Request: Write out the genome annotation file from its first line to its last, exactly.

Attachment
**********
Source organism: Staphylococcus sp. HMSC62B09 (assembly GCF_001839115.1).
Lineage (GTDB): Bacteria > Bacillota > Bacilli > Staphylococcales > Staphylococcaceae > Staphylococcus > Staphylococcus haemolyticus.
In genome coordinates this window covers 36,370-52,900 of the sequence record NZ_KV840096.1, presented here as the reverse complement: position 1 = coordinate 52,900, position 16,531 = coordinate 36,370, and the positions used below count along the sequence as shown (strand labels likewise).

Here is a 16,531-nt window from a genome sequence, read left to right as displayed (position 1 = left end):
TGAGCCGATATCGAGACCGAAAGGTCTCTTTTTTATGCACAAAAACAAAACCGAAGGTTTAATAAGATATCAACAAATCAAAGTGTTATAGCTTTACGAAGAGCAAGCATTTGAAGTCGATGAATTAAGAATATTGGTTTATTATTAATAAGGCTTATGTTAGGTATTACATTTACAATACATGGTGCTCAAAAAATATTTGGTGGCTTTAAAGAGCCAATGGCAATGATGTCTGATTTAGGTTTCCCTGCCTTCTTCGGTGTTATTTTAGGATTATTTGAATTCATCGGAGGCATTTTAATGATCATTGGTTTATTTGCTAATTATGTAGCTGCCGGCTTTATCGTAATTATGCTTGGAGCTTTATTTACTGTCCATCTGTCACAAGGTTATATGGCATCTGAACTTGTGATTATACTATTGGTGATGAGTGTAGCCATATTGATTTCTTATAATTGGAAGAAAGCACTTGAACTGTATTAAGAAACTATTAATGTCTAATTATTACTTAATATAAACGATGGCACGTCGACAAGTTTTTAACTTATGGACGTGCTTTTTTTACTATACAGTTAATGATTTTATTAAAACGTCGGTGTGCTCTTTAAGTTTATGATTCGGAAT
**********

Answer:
Source organism: Staphylococcus sp. HMSC62B09 (assembly GCF_001839115.1).
Lineage (GTDB): Bacteria > Bacillota > Bacilli > Staphylococcales > Staphylococcaceae > Staphylococcus > Staphylococcus haemolyticus.
In genome coordinates this window covers 36,370-52,900 of the sequence record NZ_KV840096.1, presented here as the reverse complement: position 1 = coordinate 52,900, position 16,531 = coordinate 36,370, and the positions used below count along the sequence as shown (strand labels likewise).

Here is a 16,531-nt window from a genome sequence, read left to right as displayed (position 1 = left end):
TGAGCCGATATCGAGACCGAAAGGTCTCTTTTTTATGCACAAAAACAAAACCGAAGGTTTAATAAGATATCAACAAATCAAAGTGTTATAGCTTTACGAAGAGCAAGCATTTGAAGTCGATGAATTAAGAATATTGGTTTATTATTAATAAGGCTTATGTTAGGTATTACATTTACAATACATGGTGCTCAAAAAATATTTGGTGGCTTTAAAGAGCCAATGGCAATGATGTCTGATTTAGGTTTCCCTGCCTTCTTCGGTGTTATTTTAGGATTATTTGAATTCATCGGAGGCATTTTAATGATCATTGGTTTATTTGCTAATTATGTAGCTGCCGGCTTTATCGTAATTATGCTTGGAGCTTTATTTACTGTCCATCTGTCACAAGGTTATATGGCATCTGAACTTGTGATTATACTATTGGTGATGAGTGTAGCCATATTGATTTCTTATAATTGGAAGAAAGCACTTGAACTGTATTAAGAAACTATTAATGTCTAATTATTACTTAATATAAACGATGGCACGTCGACAAGTTTTTAACTTATGGACGTGCTTTTTTTACTATACAGTTAATGATTTTATTAAAACGTCGGTGTGCTCTTTAAGTTTATGATTCGGAAT